Since 2017, I have been keeping a reading sketchbook which I sometimes catalog entries of here. I love that I’ve been doing it. And three years later, I can say I’ve completely filled one whole journal and have added about 10 entries in a new book all together.
Some of the things I track for each book: cover / cover art, length, completion date, how long to complete the book, whether I own it or it’s a library or audio book, loved it or hated it, reading challenge selection, recommendation, and my musings on its content.
Here’s to another three years of reading sketchbooks.
I will say this particular project started out, and finished, so beautifully. I loved the fit and knew it was the perfect Christmas gift to my mum this year; it felt like a sweater design that she would wear nonstop. However, it my haste to speed things along since I finished this a mere day prior to the holiday, I tried to speed up the drying process on my blocking because it just wasn’t getting there fast enough.
Shame on me.
Instead of what I thought was air fluff on my dryer setting (a reasonable way to get damp knits dry), I had it on delicate and lost track of time. Roh roh. This sweater slightly felted. And while it still fits, there is weird puckering in places on the body and I just can’t.stop.seeing.it. And wanted to beat myself up about it. And being so disappointed that at one time, it was perfect, and I had to ruin it.
My mum still wears it.
This is a note to myself: gift a sweater partially damp on a hanger before trying to speed things up. It will never go as planned.
Consider this one lost to the finish off pride pile. Perhaps I can build up enough gusto to make it again, but for now, I’m still sad and bitter about the whole thing.
By now, you know I love baking bread–especially the no knead variety cooked in a dutch oven and steamed perfectly for a crisply outer shell.
Enter my kicked of version of a simple no knead bread. To this dough, I added three generously large jalapenos to the dough, as well as heaping cups of cheddar cheese. This dough is really slack and only requires you to paddle fold it inward towards its center between rises. It’s adorned with jalapeno rings and cheese on top.
This creates a luxeriously airy, light tasting bread with a kick and softness for days because of all that fat from the cheddar. It’s a miracle bread. Eat it plain, you won’t stop. Eat it with soup, you won’t stop. Eat it as the bread for a grilled cheese, you won’t stop.
This cardigan has been a slow slog for me. Not because I don’t love it so far, but because if I want to do some mindless knitting, this isn’t the project I grab for–again, not because it isn’t enjoyable, and not even because the cables are difficult to memorize (they aren’t), but because I do have to pay attention. What row am I on? When am I decreasing to shape the sleeve cap? Am I removing cables with decreases appropriately? All the little details.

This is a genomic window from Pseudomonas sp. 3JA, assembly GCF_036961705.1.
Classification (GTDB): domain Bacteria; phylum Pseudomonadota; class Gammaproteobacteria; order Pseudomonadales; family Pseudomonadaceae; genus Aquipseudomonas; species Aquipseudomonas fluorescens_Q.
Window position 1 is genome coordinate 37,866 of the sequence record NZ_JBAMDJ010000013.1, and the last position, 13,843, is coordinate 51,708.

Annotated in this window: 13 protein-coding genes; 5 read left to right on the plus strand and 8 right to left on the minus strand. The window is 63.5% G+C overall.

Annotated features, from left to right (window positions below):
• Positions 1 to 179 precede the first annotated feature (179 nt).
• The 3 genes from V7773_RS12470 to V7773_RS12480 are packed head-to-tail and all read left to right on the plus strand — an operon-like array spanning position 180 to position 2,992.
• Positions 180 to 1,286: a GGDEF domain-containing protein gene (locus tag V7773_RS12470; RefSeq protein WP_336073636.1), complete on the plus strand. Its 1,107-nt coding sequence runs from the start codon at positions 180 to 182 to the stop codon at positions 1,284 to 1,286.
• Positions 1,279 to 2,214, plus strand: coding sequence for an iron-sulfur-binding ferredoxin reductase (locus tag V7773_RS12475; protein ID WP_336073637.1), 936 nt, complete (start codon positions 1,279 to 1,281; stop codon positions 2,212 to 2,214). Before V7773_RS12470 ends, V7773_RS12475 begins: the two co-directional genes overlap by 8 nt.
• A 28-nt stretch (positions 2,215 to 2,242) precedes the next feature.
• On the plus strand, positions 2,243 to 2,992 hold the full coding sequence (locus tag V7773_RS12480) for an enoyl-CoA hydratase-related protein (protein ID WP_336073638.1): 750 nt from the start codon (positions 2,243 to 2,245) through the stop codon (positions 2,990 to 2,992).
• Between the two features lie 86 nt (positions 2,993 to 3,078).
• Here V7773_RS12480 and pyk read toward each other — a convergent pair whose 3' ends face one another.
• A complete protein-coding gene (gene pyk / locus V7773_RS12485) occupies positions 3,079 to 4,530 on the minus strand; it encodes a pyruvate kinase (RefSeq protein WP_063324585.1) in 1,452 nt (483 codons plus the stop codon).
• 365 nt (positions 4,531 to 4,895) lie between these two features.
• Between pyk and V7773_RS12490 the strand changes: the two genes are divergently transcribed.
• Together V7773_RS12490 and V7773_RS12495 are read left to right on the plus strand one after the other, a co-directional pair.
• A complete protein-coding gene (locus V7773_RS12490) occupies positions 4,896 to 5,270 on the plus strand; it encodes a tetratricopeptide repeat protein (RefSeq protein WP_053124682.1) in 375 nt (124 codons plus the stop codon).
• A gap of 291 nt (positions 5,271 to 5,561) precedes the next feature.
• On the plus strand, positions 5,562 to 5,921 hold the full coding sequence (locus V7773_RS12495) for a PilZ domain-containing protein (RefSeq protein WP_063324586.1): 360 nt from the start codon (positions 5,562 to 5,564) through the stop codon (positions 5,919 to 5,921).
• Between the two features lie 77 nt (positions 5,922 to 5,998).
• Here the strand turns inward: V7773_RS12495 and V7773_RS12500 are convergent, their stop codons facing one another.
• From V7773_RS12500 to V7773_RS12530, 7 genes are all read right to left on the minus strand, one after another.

Now, what’s stopping me is the sleeves. Because I may be short on yarn. You see, I decided to use Quince and Co. Osprey in the audouin color way and it’s one of the undyed ones, meaning that it likely isn’t produced a whole bunch every calendar year. And so it’s been out of stock. I may have enough, but my guess is judging on what’s left, I’ll be short a skein or two. Mostly because at the last minute, when I cast on, I decided to add these large floating pockets, not in the original design, but definitely sucking up way more yarn that I anticipated.
So here we are. At a vest. Since I took these snaps, I’ve added the shawl collar and it looks phenomenally. I think it’s fitting so nicely, as well.
All that’s left is these pesky sleeves, the seaming of the sleeve cap (honestly, I’m terrified of this; I need to get it right), and picking out some buttons for this. When it is finished, I’m hoping I am in love with it as much as I’m pleased with it now, in vest form.
Have you ever knit a sweater and been stuck because of materials? Or fear of the sleeve cap?
This sweater took me six months to finish. While I put it down for quite awhile, it still was so slow going with the color work, especially because its designed with the floats on the outside so getting your tension right is key.
I’m really pleased with the final result. I had a happy accident, which also made this knit even slower than it should have–for some reason, in my rush and not having the pattern in front of me, I interpreted the instructions to indicate knitting all of chart 2 and then all of chart 3 across the entire body, when in reality the instructions indicated to knit chart 2 across the front stitches of the body and chart 3 across the back stitches.
As a result, I ran out of yarn with about 10 rows of chart 3 to go–which until I realized my error was deeply frustrating since I bought a kit from A Verb for Keeping Warm and even went down a needle size to get gauge. Alas, my error.
I was already blocking this sweater when I noticed my error, and figured I’d try it on again once fully dried to see if I should rip back and redo the bottom as the pattern indicated. However, I was so pleased with the length and fit after blocking, that I decided this was a happy accident and as a result was likely to be a sweater I’d actually wear again and again in the coldest months here in Boston.
The details are: Bouquet Sweater by Junko Okamoto, knit up (one size only) using A Verb For Keeping Warm’s Horizon in Quill for the main color and Hops for the contrasting color. This is the exact same combination in Junko’s original pattern details and I’m so pleased with it. I bought the kit here.
And so, I decided to knit doc his first sweater. Sure, I’ve made him countless pairs of socks and a few new hats every season. He’s got a number of scarves, and I even knit him a gnome once. But never a sweater. I was worried about getting the fit right; his proportions are so much bigger than my own and he’s quite tall with a broad chest.